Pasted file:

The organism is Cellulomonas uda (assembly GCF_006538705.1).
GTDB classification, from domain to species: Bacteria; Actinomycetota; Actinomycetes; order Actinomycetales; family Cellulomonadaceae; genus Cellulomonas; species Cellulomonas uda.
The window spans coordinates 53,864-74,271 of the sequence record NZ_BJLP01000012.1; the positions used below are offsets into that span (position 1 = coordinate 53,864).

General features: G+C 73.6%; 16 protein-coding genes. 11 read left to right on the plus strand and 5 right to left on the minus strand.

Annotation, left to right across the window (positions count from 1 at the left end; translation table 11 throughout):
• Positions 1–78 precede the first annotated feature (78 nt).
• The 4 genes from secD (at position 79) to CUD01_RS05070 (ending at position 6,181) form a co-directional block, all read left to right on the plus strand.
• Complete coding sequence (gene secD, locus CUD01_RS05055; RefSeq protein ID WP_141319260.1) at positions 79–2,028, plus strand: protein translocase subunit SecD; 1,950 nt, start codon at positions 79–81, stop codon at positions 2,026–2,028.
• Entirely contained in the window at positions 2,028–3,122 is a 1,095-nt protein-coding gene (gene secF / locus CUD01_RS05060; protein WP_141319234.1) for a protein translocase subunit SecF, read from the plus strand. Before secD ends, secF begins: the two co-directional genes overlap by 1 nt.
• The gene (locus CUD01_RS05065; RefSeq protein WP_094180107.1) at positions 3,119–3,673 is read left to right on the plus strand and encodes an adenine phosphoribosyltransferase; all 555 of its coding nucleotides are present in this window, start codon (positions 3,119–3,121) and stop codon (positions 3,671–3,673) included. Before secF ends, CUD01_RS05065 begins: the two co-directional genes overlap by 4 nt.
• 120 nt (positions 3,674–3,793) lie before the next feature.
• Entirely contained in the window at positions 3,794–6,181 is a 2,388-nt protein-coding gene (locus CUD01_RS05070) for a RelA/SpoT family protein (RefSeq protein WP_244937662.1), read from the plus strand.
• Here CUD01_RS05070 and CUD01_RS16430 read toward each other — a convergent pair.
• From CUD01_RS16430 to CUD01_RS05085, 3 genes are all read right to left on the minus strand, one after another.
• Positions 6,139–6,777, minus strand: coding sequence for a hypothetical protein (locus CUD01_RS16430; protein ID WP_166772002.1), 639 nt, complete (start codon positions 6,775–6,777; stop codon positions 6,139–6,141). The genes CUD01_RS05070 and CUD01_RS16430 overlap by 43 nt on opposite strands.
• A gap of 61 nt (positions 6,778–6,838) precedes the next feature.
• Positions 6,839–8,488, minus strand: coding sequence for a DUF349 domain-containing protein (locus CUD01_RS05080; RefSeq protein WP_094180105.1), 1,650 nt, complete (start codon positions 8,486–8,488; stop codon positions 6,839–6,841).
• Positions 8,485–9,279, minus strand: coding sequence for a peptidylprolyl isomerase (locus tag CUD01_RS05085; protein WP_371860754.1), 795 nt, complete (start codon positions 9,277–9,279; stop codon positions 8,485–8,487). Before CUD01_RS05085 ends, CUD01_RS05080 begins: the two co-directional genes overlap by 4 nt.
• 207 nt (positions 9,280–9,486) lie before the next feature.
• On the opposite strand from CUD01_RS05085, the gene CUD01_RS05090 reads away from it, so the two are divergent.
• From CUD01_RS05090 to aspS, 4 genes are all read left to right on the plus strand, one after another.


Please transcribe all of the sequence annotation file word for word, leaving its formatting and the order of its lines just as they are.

The organism is Cellulomonas uda (assembly GCF_006538705.1).
GTDB classification, from domain to species: Bacteria; Actinomycetota; Actinomycetes; order Actinomycetales; family Cellulomonadaceae; genus Cellulomonas; species Cellulomonas uda.
The window spans coordinates 53,864-74,271 of the sequence record NZ_BJLP01000012.1; the positions used below are offsets into that span (position 1 = coordinate 53,864).

General features: G+C 73.6%; 16 protein-coding genes. 11 read left to right on the plus strand and 5 right to left on the minus strand.

Annotation, left to right across the window (positions count from 1 at the left end; translation table 11 throughout):
• Positions 1–78 precede the first annotated feature (78 nt).
• The 4 genes from secD (at position 79) to CUD01_RS05070 (ending at position 6,181) form a co-directional block, all read left to right on the plus strand.
• Complete coding sequence (gene secD, locus CUD01_RS05055; RefSeq protein ID WP_141319260.1) at positions 79–2,028, plus strand: protein translocase subunit SecD; 1,950 nt, start codon at positions 79–81, stop codon at positions 2,026–2,028.
• Entirely contained in the window at positions 2,028–3,122 is a 1,095-nt protein-coding gene (gene secF / locus CUD01_RS05060; protein WP_141319234.1) for a protein translocase subunit SecF, read from the plus strand. Before secD ends, secF begins: the two co-directional genes overlap by 1 nt.
• The gene (locus CUD01_RS05065; RefSeq protein WP_094180107.1) at positions 3,119–3,673 is read left to right on the plus strand and encodes an adenine phosphoribosyltransferase; all 555 of its coding nucleotides are present in this window, start codon (positions 3,119–3,121) and stop codon (positions 3,671–3,673) included. Before secF ends, CUD01_RS05065 begins: the two co-directional genes overlap by 4 nt.
• 120 nt (positions 3,674–3,793) lie before the next feature.
• Entirely contained in the window at positions 3,794–6,181 is a 2,388-nt protein-coding gene (locus CUD01_RS05070) for a RelA/SpoT family protein (RefSeq protein WP_244937662.1), read from the plus strand.
• Here CUD01_RS05070 and CUD01_RS16430 read toward each other — a convergent pair.
• From CUD01_RS16430 to CUD01_RS05085, 3 genes are all read right to left on the minus strand, one after another.
• Positions 6,139–6,777, minus strand: coding sequence for a hypothetical protein (locus CUD01_RS16430; protein ID WP_166772002.1), 639 nt, complete (start codon positions 6,775–6,777; stop codon positions 6,139–6,141). The genes CUD01_RS05070 and CUD01_RS16430 overlap by 43 nt on opposite strands.
• A gap of 61 nt (positions 6,778–6,838) precedes the next feature.
• Positions 6,839–8,488, minus strand: coding sequence for a DUF349 domain-containing protein (locus CUD01_RS05080; RefSeq protein WP_094180105.1), 1,650 nt, complete (start codon positions 8,486–8,488; stop codon positions 6,839–6,841).
• Positions 8,485–9,279, minus strand: coding sequence for a peptidylprolyl isomerase (locus tag CUD01_RS05085; protein WP_371860754.1), 795 nt, complete (start codon positions 9,277–9,279; stop codon positions 8,485–8,487). Before CUD01_RS05085 ends, CUD01_RS05080 begins: the two co-directional genes overlap by 4 nt.
• 207 nt (positions 9,280–9,486) lie before the next feature.
• On the opposite strand from CUD01_RS05085, the gene CUD01_RS05090 reads away from it, so the two are divergent.
• From CUD01_RS05090 to aspS, 4 genes are all read left to right on the plus strand, one after another.